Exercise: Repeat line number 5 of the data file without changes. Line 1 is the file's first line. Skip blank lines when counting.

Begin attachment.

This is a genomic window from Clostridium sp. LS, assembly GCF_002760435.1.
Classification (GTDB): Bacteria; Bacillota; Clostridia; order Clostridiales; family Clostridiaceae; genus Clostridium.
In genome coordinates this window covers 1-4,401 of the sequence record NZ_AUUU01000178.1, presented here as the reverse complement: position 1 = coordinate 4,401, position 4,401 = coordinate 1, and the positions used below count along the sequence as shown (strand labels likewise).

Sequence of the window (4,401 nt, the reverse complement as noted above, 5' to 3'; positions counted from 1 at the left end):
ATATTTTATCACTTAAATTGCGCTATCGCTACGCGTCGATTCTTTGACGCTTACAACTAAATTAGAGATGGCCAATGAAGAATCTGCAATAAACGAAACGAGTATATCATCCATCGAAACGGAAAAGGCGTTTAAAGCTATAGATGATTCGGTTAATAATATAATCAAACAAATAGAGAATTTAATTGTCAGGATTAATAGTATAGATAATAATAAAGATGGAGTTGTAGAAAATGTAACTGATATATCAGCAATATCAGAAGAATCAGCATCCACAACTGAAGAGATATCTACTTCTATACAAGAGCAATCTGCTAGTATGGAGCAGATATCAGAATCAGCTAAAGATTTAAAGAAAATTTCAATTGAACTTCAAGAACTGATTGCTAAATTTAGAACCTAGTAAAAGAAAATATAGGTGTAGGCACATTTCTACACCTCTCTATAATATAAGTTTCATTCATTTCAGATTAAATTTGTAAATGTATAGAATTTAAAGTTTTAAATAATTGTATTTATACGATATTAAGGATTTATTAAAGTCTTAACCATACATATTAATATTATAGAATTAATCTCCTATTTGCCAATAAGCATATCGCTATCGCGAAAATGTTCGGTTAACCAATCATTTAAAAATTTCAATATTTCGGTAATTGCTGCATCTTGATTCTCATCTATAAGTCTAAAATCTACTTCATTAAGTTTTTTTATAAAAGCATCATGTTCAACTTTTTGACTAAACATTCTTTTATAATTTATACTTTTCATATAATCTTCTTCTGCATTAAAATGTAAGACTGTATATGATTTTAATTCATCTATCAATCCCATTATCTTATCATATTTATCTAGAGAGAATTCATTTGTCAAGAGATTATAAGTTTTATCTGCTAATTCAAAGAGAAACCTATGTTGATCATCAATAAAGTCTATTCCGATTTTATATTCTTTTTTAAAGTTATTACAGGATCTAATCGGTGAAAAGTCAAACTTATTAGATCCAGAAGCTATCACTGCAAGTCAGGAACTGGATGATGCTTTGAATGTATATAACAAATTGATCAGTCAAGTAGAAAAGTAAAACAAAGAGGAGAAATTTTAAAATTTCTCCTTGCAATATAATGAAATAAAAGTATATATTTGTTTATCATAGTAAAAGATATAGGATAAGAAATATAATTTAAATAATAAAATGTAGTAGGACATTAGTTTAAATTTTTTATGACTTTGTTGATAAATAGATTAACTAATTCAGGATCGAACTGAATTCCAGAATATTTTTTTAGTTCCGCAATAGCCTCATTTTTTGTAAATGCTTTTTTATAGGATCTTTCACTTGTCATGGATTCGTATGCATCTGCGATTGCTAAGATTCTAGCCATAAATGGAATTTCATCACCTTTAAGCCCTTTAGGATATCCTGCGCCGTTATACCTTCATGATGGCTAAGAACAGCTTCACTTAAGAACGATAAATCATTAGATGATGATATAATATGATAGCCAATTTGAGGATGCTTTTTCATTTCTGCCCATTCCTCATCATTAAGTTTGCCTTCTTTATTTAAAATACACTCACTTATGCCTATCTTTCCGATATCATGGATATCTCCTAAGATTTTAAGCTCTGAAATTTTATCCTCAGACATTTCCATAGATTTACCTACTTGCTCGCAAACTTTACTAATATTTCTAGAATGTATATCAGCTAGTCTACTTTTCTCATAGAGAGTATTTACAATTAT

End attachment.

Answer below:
ATATTTTATCACTTAAATTGCGCTATCGCTACGCGTCGATTCTTTGACGCTTACAACTAAATTAGAGATGGCCAATGAAGAATCTGCAATAAACGAAACGAGTATATCATCCATCGAAACGGAAAAGGCGTTTAAAGCTATAGATGATTCGGTTAATAATATAATCAAACAAATAGAGAATTTAATTGTCAGGATTAATAGTATAGATAATAATAAAGATGGAGTTGTAGAAAATGTAACTGATATATCAGCAATATCAGAAGAATCAGCATCCACAACTGAAGAGATATCTACTTCTATACAAGAGCAATCTGCTAGTATGGAGCAGATATCAGAATCAGCTAAAGATTTAAAGAAAATTTCAATTGAACTTCAAGAACTGATTGCTAAATTTAGAACCTAGTAAAAGAAAATATAGGTGTAGGCACATTTCTACACCTCTCTATAATATAAGTTTCATTCATTTCAGATTAAATTTGTAAATGTATAGAATTTAAAGTTTTAAATAATTGTATTTATACGATATTAAGGATTTATTAAAGTCTTAACCATACATATTAATATTATAGAATTAATCTCCTATTTGCCAATAAGCATATCGCTATCGCGAAAATGTTCGGTTAACCAATCATTTAAAAATTTCAATATTTCGGTAATTGCTGCATCTTGATTCTCATCTATAAGTCTAAAATCTACTTCATTAAGTTTTTTTATAAAAGCATCATGTTCAACTTTTTGACTAAACATTCTTTTATAATTTATACTTTTCATATAATCTTCTTCTGCATTAAAATGTAAGACTGTATATGATTTTAATTCATCTATCAATCCCATTATCTTATCATATTTATCTAGAGAGAATTCATTTGTCAAGAGATTATAAGTTTTATCTGCTAATTCAAAGAGAAACCTATGTTGATCATCAATAAAGTCTATTCCGATTTTATATTCTTTTTTAAAGTTATTACAGGATCTAATCGGTGAAAAGTCAAACTTATTAGATCCAGAAGCTATCACTGCAAGTCAGGAACTGGATGATGCTTTGAATGTATATAACAAATTGATCAGTCAAGTAGAAAAGTAAAACAAAGAGGAGAAATTTTAAAATTTCTCCTTGCAATATAATGAAATAAAAGTATATATTTGTTTATCATAGTAAAAGATATAGGATAAGAAATATAATTTAAATAATAAAATGTAGTAGGACATTAGTTTAAATTTTTTATGACTTTGTTGATAAATAGATTAACTAATTCAGGATCGAACTGAATTCCAGAATATTTTTTTAGTTCCGCAATAGCCTCATTTTTTGTAAATGCTTTTTTATAGGATCTTTCACTTGTCATGGATTCGTATGCATCTGCGATTGCTAAGATTCTAGCCATAAATGGAATTTCATCACCTTTAAGCCCTTTAGGATATCCTGCGCCGTTATACCTTCATGATGGCTAAGAACAGCTTCACTTAAGAACGATAAATCATTAGATGATGATATAATATGATAGCCAATTTGAGGATGCTTTTTCATTTCTGCCCATTCCTCATCATTAAGTTTGCCTTCTTTATTTAAAATACACTCACTTATGCCTATCTTTCCGATATCATGGATATCTCCTAAGATTTTAAGCTCTGAAATTTTATCCTCAGACATTTCCATAGATTTACCTACTTGCTCGCAAACTTTACTAATATTTCTAGAATGTATATCAGCTAGTCTACTTTTCTCATAGAGAGTATTTACAATTAT